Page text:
Branch and bound search methods are methods for searching for solutions to functions, such as complex non-linear functions, that defy traditional closed-form techniques for finding solutions. Conventional branch and bound solution searching methods find solutions to the functions by iterating over potential solution-containing regions of the input variables to the functions. During an iteration, if a region is determined to define a solution, it is added to a collection of solutions; if it is guaranteed not to contain a solution, it is removed from further consideration; and if it may contain a solution, it is subdivided, and additional iterations of the method performed over the subdivided regions. The methods continue until all potential solution-containing regions have been considered.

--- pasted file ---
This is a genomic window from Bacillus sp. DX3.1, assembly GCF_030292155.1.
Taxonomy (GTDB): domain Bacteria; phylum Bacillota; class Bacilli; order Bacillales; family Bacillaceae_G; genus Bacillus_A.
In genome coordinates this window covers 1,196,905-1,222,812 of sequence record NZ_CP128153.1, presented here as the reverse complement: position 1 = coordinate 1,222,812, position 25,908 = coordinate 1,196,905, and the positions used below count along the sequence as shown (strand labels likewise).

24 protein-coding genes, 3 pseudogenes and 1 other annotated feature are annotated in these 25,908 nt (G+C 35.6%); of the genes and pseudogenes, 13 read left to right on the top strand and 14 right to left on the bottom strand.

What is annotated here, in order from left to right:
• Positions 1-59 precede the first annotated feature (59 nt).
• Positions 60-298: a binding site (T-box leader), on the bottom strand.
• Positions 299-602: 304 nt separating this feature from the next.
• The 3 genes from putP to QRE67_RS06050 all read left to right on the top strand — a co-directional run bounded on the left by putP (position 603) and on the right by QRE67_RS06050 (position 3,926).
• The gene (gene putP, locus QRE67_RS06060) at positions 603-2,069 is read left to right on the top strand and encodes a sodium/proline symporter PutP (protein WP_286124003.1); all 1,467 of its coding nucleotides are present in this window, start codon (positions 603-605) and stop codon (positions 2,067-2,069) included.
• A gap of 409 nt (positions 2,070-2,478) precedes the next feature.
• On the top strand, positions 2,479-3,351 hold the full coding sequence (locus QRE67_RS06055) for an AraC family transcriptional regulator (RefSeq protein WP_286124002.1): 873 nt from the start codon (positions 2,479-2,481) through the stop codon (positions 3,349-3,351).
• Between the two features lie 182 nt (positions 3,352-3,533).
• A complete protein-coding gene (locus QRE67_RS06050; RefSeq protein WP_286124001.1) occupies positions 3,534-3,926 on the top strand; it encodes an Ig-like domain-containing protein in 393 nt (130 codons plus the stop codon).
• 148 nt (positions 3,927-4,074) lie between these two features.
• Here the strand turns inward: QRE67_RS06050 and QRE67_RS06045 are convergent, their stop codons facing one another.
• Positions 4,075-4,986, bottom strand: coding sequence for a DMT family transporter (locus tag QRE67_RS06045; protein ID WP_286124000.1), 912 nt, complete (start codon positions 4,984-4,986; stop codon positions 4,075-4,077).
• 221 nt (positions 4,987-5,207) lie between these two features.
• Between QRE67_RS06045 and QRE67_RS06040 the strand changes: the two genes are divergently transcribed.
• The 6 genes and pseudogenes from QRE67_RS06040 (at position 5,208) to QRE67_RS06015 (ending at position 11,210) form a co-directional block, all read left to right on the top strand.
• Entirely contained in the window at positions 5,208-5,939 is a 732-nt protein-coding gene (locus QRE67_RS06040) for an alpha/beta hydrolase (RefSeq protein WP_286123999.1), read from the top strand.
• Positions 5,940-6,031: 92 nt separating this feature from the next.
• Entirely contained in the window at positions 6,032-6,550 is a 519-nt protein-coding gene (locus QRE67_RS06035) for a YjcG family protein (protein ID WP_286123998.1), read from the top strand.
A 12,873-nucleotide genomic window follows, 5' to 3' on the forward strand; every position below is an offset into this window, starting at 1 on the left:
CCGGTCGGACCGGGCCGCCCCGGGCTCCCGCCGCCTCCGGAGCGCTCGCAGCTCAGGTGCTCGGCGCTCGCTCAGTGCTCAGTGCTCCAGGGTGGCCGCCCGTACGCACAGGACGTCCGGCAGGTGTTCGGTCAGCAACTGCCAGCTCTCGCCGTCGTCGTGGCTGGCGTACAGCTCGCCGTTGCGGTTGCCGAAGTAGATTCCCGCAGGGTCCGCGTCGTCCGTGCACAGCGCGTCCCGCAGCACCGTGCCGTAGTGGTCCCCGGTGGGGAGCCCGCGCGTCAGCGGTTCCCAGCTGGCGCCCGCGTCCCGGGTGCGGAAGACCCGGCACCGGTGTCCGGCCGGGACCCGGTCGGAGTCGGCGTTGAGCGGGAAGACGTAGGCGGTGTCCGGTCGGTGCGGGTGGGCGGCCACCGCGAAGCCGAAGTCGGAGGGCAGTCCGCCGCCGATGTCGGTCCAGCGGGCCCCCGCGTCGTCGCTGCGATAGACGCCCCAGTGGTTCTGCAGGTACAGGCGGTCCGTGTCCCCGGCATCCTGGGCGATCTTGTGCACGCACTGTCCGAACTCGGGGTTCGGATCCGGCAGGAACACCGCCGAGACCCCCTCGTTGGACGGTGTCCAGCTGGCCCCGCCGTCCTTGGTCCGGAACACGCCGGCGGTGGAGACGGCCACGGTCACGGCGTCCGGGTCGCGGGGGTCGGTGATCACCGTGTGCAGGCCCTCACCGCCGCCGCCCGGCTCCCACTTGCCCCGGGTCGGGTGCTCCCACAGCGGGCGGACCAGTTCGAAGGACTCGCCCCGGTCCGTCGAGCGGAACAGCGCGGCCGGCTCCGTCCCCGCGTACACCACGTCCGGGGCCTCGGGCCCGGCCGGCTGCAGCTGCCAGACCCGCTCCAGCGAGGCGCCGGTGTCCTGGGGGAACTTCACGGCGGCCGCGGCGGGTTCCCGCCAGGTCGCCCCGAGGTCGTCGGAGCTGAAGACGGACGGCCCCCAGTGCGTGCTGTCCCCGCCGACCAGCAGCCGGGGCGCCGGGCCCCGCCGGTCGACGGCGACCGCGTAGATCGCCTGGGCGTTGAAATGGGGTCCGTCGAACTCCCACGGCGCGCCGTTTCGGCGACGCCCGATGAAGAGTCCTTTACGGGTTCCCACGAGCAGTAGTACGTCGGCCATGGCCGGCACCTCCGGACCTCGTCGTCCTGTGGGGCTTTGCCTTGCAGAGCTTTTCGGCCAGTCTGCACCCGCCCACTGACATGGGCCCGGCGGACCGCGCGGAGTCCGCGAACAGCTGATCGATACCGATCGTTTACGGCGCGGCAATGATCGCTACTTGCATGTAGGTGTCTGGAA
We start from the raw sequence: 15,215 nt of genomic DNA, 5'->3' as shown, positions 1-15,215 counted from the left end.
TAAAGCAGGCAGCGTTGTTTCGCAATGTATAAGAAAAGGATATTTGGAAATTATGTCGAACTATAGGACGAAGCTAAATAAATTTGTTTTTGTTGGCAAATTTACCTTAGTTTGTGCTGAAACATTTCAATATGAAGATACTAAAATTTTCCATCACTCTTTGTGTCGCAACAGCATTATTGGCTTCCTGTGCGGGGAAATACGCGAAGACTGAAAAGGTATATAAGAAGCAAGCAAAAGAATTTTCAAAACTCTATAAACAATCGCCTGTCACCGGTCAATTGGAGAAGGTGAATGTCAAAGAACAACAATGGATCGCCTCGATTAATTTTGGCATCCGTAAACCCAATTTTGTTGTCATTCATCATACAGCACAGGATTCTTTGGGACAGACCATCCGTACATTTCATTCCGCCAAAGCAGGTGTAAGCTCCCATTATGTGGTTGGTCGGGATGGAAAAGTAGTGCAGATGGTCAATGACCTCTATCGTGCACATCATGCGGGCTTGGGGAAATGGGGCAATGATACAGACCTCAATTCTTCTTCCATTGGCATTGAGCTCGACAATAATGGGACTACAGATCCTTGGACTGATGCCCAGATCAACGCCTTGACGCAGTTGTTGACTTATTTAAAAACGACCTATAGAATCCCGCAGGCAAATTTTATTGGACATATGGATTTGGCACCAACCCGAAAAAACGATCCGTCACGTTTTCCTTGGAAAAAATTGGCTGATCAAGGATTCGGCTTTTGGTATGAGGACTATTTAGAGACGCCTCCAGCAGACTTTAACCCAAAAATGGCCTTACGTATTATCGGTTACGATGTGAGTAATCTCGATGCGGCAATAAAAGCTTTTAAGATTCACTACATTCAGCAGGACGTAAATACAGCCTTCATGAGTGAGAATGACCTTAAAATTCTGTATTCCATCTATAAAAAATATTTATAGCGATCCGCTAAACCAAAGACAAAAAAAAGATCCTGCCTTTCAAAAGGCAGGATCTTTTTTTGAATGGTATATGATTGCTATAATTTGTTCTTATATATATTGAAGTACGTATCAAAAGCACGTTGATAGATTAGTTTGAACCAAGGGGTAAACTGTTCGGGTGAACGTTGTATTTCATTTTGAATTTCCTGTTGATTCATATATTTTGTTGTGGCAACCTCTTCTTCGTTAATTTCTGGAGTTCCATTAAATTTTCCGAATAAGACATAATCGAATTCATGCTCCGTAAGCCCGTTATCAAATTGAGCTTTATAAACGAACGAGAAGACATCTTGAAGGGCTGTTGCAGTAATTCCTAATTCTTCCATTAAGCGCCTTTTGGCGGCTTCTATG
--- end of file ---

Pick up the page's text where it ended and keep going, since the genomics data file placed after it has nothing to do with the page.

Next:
A problem with conventional branch and bound solution searching methods is they do not rapidly and efficiently converge to solution-defining regions of the functions. Consequently, many attempts have been made to increase the speed of convergence of the branch and bound methods. The convergence speed of these methods depends on how efficiently one can detect if a region is guaranteed not to contain any solutions.